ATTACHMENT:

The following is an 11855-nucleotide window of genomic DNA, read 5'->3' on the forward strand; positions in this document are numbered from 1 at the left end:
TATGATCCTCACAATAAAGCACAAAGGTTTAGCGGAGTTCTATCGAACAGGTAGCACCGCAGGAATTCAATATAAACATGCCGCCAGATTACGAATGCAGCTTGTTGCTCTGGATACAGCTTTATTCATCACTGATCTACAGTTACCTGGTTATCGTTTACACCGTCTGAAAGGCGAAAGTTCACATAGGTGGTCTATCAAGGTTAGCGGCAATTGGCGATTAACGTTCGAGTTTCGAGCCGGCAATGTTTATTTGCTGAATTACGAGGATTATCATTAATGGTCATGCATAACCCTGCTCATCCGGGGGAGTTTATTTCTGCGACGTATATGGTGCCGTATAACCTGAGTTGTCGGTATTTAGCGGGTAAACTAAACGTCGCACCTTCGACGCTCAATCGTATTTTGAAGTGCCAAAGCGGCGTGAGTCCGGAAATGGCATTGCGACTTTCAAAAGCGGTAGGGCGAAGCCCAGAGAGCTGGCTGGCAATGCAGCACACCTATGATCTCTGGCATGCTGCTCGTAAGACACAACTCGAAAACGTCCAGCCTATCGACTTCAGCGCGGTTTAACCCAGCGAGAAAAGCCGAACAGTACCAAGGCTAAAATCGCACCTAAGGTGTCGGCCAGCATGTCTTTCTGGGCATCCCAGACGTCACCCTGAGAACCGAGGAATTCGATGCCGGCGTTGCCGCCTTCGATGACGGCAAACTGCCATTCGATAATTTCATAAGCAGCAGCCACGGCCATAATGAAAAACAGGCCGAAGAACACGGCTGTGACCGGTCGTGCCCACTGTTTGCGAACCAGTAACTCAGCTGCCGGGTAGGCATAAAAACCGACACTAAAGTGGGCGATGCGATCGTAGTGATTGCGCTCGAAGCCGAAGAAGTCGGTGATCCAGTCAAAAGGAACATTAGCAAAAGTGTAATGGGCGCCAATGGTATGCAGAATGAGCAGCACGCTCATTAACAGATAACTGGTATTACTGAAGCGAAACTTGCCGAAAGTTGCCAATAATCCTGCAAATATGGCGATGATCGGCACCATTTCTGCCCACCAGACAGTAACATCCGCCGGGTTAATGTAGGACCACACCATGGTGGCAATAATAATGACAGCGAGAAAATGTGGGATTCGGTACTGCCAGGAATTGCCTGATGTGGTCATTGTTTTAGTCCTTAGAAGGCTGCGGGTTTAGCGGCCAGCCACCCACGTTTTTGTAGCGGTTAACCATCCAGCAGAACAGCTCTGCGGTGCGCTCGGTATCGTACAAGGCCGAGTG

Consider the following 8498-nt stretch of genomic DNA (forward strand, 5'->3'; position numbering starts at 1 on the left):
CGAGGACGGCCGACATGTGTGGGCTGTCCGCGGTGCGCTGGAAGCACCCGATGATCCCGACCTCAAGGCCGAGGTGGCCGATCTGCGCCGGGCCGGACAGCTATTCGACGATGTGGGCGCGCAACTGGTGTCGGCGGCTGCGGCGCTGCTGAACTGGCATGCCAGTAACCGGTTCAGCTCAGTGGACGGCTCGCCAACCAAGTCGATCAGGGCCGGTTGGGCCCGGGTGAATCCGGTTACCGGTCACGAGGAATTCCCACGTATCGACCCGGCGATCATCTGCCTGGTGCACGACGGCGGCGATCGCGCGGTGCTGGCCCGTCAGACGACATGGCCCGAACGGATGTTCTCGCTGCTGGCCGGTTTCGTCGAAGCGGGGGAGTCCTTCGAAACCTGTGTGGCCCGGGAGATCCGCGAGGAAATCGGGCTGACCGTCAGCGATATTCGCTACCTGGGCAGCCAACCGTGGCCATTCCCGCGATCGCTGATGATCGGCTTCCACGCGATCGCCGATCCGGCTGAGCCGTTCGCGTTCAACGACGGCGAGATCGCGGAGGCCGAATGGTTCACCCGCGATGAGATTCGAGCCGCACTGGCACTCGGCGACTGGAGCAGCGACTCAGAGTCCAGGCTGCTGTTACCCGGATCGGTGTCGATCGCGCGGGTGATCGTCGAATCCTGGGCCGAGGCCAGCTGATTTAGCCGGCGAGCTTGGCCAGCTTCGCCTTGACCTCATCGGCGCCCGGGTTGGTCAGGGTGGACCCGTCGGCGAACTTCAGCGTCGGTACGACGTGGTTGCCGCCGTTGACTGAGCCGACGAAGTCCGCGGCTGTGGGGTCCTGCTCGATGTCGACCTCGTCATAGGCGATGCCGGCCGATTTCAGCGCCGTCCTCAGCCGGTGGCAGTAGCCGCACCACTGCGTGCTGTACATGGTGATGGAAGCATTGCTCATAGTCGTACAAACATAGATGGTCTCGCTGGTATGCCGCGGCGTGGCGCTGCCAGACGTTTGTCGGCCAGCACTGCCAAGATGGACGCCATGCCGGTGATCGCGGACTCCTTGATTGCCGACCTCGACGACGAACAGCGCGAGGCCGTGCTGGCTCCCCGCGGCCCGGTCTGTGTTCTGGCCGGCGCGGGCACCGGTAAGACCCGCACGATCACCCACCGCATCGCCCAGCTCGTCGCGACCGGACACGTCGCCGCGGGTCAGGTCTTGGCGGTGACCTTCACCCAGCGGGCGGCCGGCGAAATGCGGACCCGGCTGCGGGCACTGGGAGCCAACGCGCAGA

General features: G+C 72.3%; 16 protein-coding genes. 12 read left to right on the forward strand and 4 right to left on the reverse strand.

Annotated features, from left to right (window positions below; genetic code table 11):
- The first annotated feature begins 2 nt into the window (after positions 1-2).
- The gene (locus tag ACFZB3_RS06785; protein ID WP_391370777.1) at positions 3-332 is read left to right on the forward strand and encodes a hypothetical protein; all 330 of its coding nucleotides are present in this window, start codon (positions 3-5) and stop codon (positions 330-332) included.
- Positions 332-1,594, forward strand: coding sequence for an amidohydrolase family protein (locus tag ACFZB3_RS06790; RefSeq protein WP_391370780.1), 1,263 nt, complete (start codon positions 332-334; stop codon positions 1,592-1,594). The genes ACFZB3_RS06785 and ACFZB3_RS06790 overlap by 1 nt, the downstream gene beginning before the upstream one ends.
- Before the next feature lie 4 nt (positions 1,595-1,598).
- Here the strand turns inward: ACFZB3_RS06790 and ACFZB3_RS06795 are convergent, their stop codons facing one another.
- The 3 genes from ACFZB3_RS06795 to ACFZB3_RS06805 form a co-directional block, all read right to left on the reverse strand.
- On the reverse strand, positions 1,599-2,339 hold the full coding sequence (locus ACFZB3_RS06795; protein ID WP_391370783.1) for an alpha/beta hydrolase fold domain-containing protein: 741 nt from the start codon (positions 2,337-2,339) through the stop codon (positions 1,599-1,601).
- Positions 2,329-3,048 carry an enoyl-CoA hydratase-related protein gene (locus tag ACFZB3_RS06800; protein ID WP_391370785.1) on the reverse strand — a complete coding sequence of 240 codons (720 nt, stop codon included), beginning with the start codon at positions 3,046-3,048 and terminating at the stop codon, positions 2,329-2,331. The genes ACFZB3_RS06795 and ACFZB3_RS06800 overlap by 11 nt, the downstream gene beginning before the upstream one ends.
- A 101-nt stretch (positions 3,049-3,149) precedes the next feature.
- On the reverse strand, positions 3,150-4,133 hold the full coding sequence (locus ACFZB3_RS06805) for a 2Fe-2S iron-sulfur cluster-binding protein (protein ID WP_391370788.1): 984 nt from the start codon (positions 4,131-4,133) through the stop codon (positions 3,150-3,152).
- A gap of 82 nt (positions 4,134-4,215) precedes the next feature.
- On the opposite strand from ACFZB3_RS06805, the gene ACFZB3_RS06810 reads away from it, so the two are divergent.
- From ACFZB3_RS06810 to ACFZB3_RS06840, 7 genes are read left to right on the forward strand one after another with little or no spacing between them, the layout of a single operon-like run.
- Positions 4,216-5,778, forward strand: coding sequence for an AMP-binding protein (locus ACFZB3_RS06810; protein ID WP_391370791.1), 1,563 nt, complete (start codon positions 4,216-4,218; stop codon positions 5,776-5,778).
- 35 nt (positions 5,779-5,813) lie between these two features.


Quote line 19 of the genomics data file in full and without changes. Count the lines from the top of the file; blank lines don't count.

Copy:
- From ACFZB3_RS06810 to ACFZB3_RS06840, 7 genes are read left to right on the forward strand one after another with little or no spacing between them, the layout of a single operon-like run.